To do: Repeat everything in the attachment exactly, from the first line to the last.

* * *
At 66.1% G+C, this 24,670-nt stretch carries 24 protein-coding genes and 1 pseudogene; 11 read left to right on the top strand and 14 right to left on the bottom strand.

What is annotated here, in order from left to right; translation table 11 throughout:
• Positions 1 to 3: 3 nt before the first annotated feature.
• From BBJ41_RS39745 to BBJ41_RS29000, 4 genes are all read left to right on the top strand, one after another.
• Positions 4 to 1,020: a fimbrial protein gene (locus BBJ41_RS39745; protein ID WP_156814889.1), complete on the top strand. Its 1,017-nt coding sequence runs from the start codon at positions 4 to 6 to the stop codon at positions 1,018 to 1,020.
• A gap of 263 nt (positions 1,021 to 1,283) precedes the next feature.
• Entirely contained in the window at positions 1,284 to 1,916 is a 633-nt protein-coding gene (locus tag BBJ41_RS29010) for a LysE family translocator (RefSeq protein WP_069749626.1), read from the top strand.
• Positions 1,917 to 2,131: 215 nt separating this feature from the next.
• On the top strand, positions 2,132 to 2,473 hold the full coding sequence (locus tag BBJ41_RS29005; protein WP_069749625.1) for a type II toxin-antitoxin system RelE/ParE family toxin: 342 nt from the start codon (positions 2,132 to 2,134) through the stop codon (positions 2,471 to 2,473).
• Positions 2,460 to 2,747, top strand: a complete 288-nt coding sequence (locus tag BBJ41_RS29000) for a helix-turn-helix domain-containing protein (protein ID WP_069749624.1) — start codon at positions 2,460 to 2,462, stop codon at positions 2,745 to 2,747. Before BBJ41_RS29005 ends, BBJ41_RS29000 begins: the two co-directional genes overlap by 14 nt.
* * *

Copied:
At 66.1% G+C, this 24,670-nt stretch carries 24 protein-coding genes and 1 pseudogene; 11 read left to right on the top strand and 14 right to left on the bottom strand.

What is annotated here, in order from left to right; translation table 11 throughout:
• Positions 1 to 3: 3 nt before the first annotated feature.
• From BBJ41_RS39745 to BBJ41_RS29000, 4 genes are all read left to right on the top strand, one after another.
• Positions 4 to 1,020: a fimbrial protein gene (locus BBJ41_RS39745; protein ID WP_156814889.1), complete on the top strand. Its 1,017-nt coding sequence runs from the start codon at positions 4 to 6 to the stop codon at positions 1,018 to 1,020.
• A gap of 263 nt (positions 1,021 to 1,283) precedes the next feature.
• Entirely contained in the window at positions 1,284 to 1,916 is a 633-nt protein-coding gene (locus tag BBJ41_RS29010) for a LysE family translocator (RefSeq protein WP_069749626.1), read from the top strand.
• Positions 1,917 to 2,131: 215 nt separating this feature from the next.
• On the top strand, positions 2,132 to 2,473 hold the full coding sequence (locus tag BBJ41_RS29005; protein WP_069749625.1) for a type II toxin-antitoxin system RelE/ParE family toxin: 342 nt from the start codon (positions 2,132 to 2,134) through the stop codon (positions 2,471 to 2,473).
• Positions 2,460 to 2,747, top strand: a complete 288-nt coding sequence (locus tag BBJ41_RS29000) for a helix-turn-helix domain-containing protein (protein ID WP_069749624.1) — start codon at positions 2,460 to 2,462, stop codon at positions 2,745 to 2,747. Before BBJ41_RS29005 ends, BBJ41_RS29000 begins: the two co-directional genes overlap by 14 nt.